TO SUBMIT YOUR BABY BUCS PHOTO: Email a picture of your Baby Buc wearing the shirt to alumni@csuniv.edu. Pictures should be 1MB in size or larger, in jpg format.

Baby Bucs 1



TO ORDER A SHIRT CSU graduates, if you have a child under the age of 2, let us know at alumni@csuniv.edu, and we will send a CSU onesie for your Baby Buc. The shirt is free; all we ask in return is a photo of your Baby Buc for the magazine.







10 11

1. Aiden Temples, son of Laura Temples ’12 MBA and Chris Temples

7. Hunley Wade Hiers, son of Brooke Spivey Hiers ’11 and Homer Thomas Hiers;

2. Owen Everett Seay, son of Kari Ray Seay ’08 and Jared Tyler Seay ’05

3. KJ Crosby, son of Baxley Crosby ’17

8. Brice Edward Ellis, son of Rachel Ortiz Ellis and Britt Edward Ellis ’06

4. Eleanora Grace Addison, daughter of Stephanie Addison ’13 and Ken Addison

9. Noah Randall Ayer, son of Susan (Miranda) Ayer ’17 and Stephen (Bryan) Ayer ’11

5. Callum Cunningham, son of Crystal Cunningham ’05, ’08

10. AJ Witkowicz, son of Allie Witkowicz and Anthony Witkowicz ’05

6. Karson Jane Moore, daughter of Alison Skinner Moore ’18 and Kyle Moore

11. Allie Jane Coffman, daughter of Charlotte Coffman and Clayton Coffman ’09 ’10.

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great-grandson of Jennie Goodman ’69

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#BucTreasure UNCOVERED

in memory Dr. Wendell Thomas Guerry, 80, died Oct. 17 in Mt. Pleasant. He retired from CSU after 27 years as a professor of religion and was named professor emeritus of religion. He was serving as the chaplain for the Huguenot Society of S.C. Ada Virginia Barnhart Hartmann, 91, died Sept. 25 in Summerville. She was the humanities division secretary at CSU for 17 years. Rev. David N. Haskell ’92, 52, died Sept. 3 in Columbia. He was a bivocational pastor and had previously been a youth minister and church planter. Most recently he worked at Craft Auto Mart. Rev. George Terry Hiers Jr. ’85, 56, died July 28 in Harleyville. He was pastor of First Baptist Church of Harleyville. He was chaplain for the Harleyville Police Department and was an emergency medical technician.

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We asked what was hiding in your closet or attic from your Charleston Southern/Baptist College days. John Inabinet ’71 posted a picture of a Baptist College mug, and Carolyn Rooney Roberts ’00 posted a picture of earrings she purchased for graduation. Kevin Belt ’91 shared a picture of his New Vision jacket. Thanks for sharing your memories!

David Glenn Ledbetter, 53, died Sept. 4 in Charleston. He was Aramark’s food services director at Charleston Southern and had worked with Aramark at Furman and Clemson universities and had been a chef. Rev. Henry George “Mike” McMichael Jr. ’73, 69, died July 6 in Sandersville, Ga. He was a retired minister and had worked for Pet Parmalot Milk Company and been a volunteer fireman. Gwendolyn “Gwen” Dee Parker ’05, 39, died May 13 in Summerville. She had worked at Boeing. Linda Parker, 71, died Sept. 8 in Charleston. She was retired from Charleston Southern University where she was the purchasing agent for many years. Dr. Paul Gerhardt Reitzer, 87, died Oct. 5 in Marion, Ala. He was a history professor at CSU, and prior to retirement was vice president of academics at Judson College.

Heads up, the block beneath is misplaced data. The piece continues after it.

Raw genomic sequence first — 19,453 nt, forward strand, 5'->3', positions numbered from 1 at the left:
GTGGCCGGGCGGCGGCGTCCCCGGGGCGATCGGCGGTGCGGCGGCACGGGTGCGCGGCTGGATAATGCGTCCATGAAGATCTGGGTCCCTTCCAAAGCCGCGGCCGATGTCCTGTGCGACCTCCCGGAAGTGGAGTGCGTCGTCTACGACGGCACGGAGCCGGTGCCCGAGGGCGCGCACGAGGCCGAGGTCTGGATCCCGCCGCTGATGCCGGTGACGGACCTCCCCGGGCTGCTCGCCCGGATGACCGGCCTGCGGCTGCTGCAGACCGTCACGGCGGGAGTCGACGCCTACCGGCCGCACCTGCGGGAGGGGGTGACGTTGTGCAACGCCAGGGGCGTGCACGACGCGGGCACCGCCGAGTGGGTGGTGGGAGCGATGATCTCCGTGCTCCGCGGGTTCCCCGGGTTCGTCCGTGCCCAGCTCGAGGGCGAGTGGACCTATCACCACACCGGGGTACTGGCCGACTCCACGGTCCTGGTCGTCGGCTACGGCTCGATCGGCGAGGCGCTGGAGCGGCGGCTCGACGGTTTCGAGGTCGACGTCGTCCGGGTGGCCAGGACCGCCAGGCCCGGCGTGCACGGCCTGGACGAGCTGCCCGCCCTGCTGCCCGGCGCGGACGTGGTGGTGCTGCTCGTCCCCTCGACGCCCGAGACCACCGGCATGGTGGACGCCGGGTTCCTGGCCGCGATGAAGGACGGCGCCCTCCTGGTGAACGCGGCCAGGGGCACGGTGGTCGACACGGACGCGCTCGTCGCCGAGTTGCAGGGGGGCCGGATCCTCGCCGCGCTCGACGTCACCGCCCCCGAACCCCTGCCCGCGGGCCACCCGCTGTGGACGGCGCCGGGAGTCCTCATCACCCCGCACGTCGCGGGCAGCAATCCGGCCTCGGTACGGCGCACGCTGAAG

Carol Ann Savory ’84, 67, died Aug. 13 in Wassamassaw. She retired from Charleston Southern University as the assistant director of financial services. Karen Kelly Simmons ’93, 63, died Sept. 17 in Summerville. Rev. Fred William Smith ’70, 80, died Aug. 4 in Greenwood. He was a retired pastor and served many churches during his career. He was named pastor emeritus of First Mt. Moriah Baptist Church in Greenwood. Gene Sawyer Smith, 91, died July 22 in Sumter. She was the wife of a Baptist minister and had served as a member of the Board of Trustees at Charleston Southern. Dr. Tonia Aiken Taylor ’86, 55, died Aug. 29 in Moncks Corner. She was the co-pastor of Heart to Heart International Ministries and previously had served on Moncks Corner’s Town Council, the first African American female elected to the council.

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obert “Bobby” Bruneau ’95 set out to write a memoir. Along the way, the memoir turned into historical fiction with the names changed in the story to protect those he was writing about. Interested in writing since he was a child, Bruneau wrote a lot of poems and eulogies for friends. People kept telling him he should write a book, that his story should be told. He didn’t think he was capable of writing that much, but he says with a laugh that his wife said he most certainly could since he never stops talking. Bruneau said the basic story of The Craftsman’s Crucible is that of a man who grew up in a home with a World War II veteran for a father and a mother who was strong in her Christian faith but had been sexually abused as a child. He said, “The lack of a father’s affection and psychological turmoil resulting from his mother’s abuse left many emotional scars on the child. The book describes the many paths taken in his life, in order to rectify an image of black and white, held in low esteem for so long, into a portrait of living color.” Growing up in New England, he describes his grandmother as his savior. “My grandparents had a lot to do with raising me,” he said. The oldest child in the family, Bruneau suffered the effects of a cold father and a mother who was absent for weeks at a time in mental institutions. When Bruneau was 12, his father told about holding him over a vaporizer soon after he was born because he had bronchitis. His father told him, “I should have let you drown in your own snot.” Bruneau spent many years trying to find faith in himself. He has flown upside